There’s a big problem for AMZN, though. Despite the new streamer’s advantages of 4K video support, an established game library and low cost, the Amazon Fire TV has been plagued with technical glitches.
Ratings are much lower than for the previous generation model and the Amazon Fire TV’s product page is being flooded with negative customer reviews.
Reports have the company in an all-out effort to fix the Fire TV before more PR damage is done and rivals are able to leverage the troubled launch to win the holiday streamer battle.
Amazon Is Skating on Thin Ice
Streaming media devices are becoming hot sellers and as the market has taken off, competition has increased.
Apple (AAPL) and Roku once dominated, but as a connected TV became part of a larger plan — including smart homes and delivery of paid video content — Amazon and Alphabet’s (GOOG, GOOGL) Google released their own streaming devices. Last year, Amazon’s Fire TV overtook the Apple TV in U.S. sales for third place behind Roku and Google Chromecast.
With only 20% of U.S. homes currently owning a media streamer and sales forecast to grow to 86 million of the devices globally in 2019, the stage is set for a battle to own the living room. This holiday shopping season is expected to be a crucial one, setting the tone for who is ultimately going to come out on top. The newest Chromecast and Apple’s long-awaited fourth generation Apple TV will be duking it out with the new Amazon Fire TV in the lead-up to Christmas.
Amazon in particular has gone to great lengths to increase its odds, not content to rely on momentum. Besides being first out the gate with new hardware, offering 4K support and significantly undercutting the Apple TV on price, AMZN undertook the aggressive (and risky) move of banning sales of the Chromecast and Apple TV on its website — including through its third party sellers.
However, it was clear soon after the new Amazon Fire TV went on sale that there were problems with the device. Customers complained that Dolby 5.1 audio wasn’t working on Hulu and Netflix (NFLX) content.
The vaunted 4K video playback seemed to lose focus and stutter. Fire TVs are reportedly freezing and crashing, Wi-Fi has been problematic for some, remotes are disconnecting and voice search — now featuring Amazon’s Alexa AI — hasn’t lived up to expectations.
Trusted Reviews posted what seems to be an all-too typical experience with the new Fire TV, complaining of it being “incredibly temperamental and glitchy” and finally recommending not buying the Amazon Fire TV, which is “in desperate need of a major software update.”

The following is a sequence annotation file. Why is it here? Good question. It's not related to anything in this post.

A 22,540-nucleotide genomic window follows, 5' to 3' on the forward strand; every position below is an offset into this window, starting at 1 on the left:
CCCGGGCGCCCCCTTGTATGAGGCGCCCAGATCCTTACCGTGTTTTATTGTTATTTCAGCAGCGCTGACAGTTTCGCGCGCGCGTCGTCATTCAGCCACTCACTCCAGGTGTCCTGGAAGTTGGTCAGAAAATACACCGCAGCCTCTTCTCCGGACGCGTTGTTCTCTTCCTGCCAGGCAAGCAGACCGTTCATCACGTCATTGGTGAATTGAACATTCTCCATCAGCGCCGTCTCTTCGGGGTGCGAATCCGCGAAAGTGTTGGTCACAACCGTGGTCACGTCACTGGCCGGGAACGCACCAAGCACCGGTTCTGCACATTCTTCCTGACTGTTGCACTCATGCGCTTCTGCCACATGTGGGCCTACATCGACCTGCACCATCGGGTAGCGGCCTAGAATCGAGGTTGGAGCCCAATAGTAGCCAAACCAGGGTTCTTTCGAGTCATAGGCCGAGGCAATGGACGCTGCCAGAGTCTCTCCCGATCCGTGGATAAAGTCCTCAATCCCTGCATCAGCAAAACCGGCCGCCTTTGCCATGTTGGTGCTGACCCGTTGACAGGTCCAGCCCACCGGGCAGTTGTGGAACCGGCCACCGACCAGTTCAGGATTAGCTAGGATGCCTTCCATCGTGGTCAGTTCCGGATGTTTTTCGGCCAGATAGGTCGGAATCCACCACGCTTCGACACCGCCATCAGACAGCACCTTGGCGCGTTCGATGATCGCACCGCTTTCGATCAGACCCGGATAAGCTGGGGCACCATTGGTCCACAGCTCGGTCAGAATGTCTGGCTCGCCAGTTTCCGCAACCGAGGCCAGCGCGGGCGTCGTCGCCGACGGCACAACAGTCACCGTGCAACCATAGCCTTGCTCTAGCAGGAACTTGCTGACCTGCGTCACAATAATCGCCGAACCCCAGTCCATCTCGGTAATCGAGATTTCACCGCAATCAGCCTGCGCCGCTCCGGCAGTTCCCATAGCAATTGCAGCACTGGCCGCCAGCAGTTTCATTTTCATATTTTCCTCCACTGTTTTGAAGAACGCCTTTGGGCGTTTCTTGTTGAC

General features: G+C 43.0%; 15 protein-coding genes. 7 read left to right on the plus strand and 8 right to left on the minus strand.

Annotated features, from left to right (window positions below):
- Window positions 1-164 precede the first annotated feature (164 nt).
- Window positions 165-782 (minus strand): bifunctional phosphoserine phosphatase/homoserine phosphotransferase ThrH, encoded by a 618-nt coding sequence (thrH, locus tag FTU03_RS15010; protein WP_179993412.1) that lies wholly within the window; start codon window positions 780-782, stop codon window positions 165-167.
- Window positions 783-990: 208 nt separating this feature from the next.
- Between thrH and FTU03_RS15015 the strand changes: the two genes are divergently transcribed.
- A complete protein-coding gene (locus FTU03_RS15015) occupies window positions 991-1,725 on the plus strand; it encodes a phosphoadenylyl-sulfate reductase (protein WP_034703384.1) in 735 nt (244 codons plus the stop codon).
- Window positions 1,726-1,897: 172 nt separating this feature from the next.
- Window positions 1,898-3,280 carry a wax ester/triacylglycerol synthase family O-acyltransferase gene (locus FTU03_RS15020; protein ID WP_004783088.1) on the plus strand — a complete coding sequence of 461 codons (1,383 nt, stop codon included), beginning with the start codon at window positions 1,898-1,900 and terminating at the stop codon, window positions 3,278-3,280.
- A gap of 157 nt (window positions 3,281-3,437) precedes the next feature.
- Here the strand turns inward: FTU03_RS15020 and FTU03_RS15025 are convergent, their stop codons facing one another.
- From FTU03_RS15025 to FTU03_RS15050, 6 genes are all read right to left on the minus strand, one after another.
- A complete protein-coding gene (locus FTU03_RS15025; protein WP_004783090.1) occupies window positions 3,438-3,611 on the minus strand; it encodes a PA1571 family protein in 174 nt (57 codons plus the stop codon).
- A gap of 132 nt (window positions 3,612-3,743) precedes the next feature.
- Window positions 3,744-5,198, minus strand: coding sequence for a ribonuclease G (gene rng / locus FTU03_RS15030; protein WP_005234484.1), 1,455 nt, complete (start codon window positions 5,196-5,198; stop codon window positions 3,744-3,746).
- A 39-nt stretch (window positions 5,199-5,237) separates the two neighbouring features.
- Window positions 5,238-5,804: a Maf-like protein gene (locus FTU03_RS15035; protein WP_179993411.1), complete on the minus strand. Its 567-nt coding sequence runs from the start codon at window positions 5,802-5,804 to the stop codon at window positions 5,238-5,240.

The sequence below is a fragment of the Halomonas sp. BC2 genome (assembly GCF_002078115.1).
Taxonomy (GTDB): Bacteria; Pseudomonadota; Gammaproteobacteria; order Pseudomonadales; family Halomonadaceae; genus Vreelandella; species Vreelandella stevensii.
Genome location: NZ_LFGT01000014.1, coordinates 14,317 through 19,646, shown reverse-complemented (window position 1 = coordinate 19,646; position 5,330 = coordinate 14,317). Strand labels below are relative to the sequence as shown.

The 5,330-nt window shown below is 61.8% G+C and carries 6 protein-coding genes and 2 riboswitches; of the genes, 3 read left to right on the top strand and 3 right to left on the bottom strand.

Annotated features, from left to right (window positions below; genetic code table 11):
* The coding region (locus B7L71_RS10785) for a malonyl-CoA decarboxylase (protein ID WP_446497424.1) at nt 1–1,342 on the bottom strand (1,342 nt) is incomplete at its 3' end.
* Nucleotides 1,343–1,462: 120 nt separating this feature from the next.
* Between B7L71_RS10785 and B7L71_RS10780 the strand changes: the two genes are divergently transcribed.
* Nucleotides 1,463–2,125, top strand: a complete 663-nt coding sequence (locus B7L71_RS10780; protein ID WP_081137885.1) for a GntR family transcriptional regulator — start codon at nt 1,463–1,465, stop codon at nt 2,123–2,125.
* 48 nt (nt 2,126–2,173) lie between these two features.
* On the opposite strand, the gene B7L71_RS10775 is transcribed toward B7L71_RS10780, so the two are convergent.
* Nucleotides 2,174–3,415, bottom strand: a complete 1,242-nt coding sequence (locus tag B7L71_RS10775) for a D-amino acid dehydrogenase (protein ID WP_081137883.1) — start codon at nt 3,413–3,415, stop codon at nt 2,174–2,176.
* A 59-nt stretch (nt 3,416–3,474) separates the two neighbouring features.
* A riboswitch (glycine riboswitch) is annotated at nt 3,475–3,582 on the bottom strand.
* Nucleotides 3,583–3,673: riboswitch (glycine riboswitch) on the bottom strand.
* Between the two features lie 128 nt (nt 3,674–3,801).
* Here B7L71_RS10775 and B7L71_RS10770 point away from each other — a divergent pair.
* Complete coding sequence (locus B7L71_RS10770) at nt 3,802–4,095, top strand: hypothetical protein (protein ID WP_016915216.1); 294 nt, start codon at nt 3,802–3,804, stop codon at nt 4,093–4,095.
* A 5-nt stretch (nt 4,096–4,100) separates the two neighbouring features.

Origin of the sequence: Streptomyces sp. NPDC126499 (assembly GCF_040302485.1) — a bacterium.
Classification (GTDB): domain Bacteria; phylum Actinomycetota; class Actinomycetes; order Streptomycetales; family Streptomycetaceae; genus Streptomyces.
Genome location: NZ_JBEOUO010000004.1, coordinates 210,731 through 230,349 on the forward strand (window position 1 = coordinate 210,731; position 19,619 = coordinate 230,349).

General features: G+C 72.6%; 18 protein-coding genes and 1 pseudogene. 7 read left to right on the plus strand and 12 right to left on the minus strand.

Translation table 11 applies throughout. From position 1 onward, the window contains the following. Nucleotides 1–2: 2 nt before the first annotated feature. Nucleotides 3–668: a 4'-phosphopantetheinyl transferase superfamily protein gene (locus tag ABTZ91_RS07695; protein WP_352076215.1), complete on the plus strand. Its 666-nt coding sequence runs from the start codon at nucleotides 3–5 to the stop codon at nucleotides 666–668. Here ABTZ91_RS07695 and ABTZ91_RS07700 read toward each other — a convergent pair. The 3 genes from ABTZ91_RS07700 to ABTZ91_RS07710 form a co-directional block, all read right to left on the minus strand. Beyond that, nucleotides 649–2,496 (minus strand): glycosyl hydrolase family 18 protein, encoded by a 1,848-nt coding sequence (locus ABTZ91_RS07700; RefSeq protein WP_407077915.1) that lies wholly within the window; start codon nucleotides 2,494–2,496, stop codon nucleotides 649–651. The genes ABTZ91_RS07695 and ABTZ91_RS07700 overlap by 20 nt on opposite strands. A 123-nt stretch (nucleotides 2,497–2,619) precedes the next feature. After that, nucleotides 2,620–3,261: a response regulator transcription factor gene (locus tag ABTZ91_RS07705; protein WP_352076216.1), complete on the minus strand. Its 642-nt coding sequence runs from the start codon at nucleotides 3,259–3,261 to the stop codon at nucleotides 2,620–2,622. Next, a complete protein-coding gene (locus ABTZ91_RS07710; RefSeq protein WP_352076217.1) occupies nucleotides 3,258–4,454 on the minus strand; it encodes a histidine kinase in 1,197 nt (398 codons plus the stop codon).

According to AFTnews (a website dedicated to all things Amazon Fire TV), AMZN is in full crisis mode and has a team of 500 employees who have Fire TVs at home for nightly testing the software patches the Fire TV development team is working on. The site goes on to speculate that the root cause of the problems were an “abbreviated schedule and a relaxation of quality standards.”
Whatever the cause, dropping the ball so spectacularly has bitten Amazon in a big way. Any early release advantage the second-generation Amazon Fire TV had over the new Chromecast and Apple TV has been squandered. Both the Fire TV and Fire TV Gaming Edition have been sold out lately — although speculation is they were yanked due to the poor reception– with Amazon.com expecting new stock on Nov. 7.
In addition, Amazon has a PR nightmare on its hands. At the time of writing, one quarter of Fire TV ratings were one-star, with 38% at two-stars or lower. Customers have been very vocal with their disappointment.
The good news for AMZN (if there is any good news to be found in this mess) is that the problems seem to be software-based. A patch has been released to address Netflix audio issues, with Amazon committing to a fix by Nov. 30 for Dolby Digital sound.
With a concerted development push, the company might yet be able to turn the new Amazon Fire TV around, but it has certainly stumbled into what is shaping up to be a crucial holiday shopping season.
As of this writing, Brad Moon did not hold a position in any of the aforementioned securities.
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